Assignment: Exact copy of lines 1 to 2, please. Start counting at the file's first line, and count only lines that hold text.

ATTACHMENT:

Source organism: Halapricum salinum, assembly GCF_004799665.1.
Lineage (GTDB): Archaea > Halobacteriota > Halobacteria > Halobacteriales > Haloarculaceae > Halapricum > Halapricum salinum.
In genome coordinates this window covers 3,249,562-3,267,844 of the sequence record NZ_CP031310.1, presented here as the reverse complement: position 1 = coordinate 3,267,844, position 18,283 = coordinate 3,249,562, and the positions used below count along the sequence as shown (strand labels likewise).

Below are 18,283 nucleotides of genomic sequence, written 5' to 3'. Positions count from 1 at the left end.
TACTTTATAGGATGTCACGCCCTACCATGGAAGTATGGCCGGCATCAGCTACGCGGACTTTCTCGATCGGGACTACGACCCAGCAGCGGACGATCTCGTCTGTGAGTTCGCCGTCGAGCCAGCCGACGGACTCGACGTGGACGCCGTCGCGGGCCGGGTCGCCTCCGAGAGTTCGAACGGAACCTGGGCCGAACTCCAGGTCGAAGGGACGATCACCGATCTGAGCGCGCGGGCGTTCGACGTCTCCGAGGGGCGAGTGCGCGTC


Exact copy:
Source organism: Halapricum salinum, assembly GCF_004799665.1.
Lineage (GTDB): Archaea > Halobacteriota > Halobacteria > Halobacteriales > Haloarculaceae > Halapricum > Halapricum salinum.